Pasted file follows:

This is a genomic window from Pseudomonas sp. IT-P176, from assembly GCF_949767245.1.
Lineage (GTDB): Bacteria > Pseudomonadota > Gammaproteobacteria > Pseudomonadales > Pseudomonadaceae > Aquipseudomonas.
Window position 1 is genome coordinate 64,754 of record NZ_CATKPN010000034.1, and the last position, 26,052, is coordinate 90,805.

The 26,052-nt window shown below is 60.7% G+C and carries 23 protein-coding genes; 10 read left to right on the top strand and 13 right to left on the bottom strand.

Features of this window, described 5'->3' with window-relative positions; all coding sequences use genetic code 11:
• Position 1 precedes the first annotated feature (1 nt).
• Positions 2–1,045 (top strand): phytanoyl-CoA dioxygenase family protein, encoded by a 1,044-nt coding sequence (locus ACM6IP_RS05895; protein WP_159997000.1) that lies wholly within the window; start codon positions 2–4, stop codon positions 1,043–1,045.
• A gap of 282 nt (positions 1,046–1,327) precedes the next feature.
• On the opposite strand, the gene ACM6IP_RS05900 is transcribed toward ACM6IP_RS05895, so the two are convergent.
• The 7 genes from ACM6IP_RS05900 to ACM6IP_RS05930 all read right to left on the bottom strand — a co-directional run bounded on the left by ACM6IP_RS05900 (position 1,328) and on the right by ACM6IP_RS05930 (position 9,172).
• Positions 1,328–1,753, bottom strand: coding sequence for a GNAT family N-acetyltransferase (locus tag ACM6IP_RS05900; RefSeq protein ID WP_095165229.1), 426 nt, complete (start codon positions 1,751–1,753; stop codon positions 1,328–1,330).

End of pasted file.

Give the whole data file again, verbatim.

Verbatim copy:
This is a genomic window from Pseudomonas sp. IT-P176, from assembly GCF_949767245.1.
Lineage (GTDB): Bacteria > Pseudomonadota > Gammaproteobacteria > Pseudomonadales > Pseudomonadaceae > Aquipseudomonas.
Window position 1 is genome coordinate 64,754 of record NZ_CATKPN010000034.1, and the last position, 26,052, is coordinate 90,805.

The 26,052-nt window shown below is 60.7% G+C and carries 23 protein-coding genes; 10 read left to right on the top strand and 13 right to left on the bottom strand.

Features of this window, described 5'->3' with window-relative positions; all coding sequences use genetic code 11:
• Position 1 precedes the first annotated feature (1 nt).
• Positions 2–1,045 (top strand): phytanoyl-CoA dioxygenase family protein, encoded by a 1,044-nt coding sequence (locus ACM6IP_RS05895; protein WP_159997000.1) that lies wholly within the window; start codon positions 2–4, stop codon positions 1,043–1,045.
• A gap of 282 nt (positions 1,046–1,327) precedes the next feature.
• On the opposite strand, the gene ACM6IP_RS05900 is transcribed toward ACM6IP_RS05895, so the two are convergent.
• The 7 genes from ACM6IP_RS05900 to ACM6IP_RS05930 all read right to left on the bottom strand — a co-directional run bounded on the left by ACM6IP_RS05900 (position 1,328) and on the right by ACM6IP_RS05930 (position 9,172).
• Positions 1,328–1,753, bottom strand: coding sequence for a GNAT family N-acetyltransferase (locus tag ACM6IP_RS05900; RefSeq protein ID WP_095165229.1), 426 nt, complete (start codon positions 1,751–1,753; stop codon positions 1,328–1,330).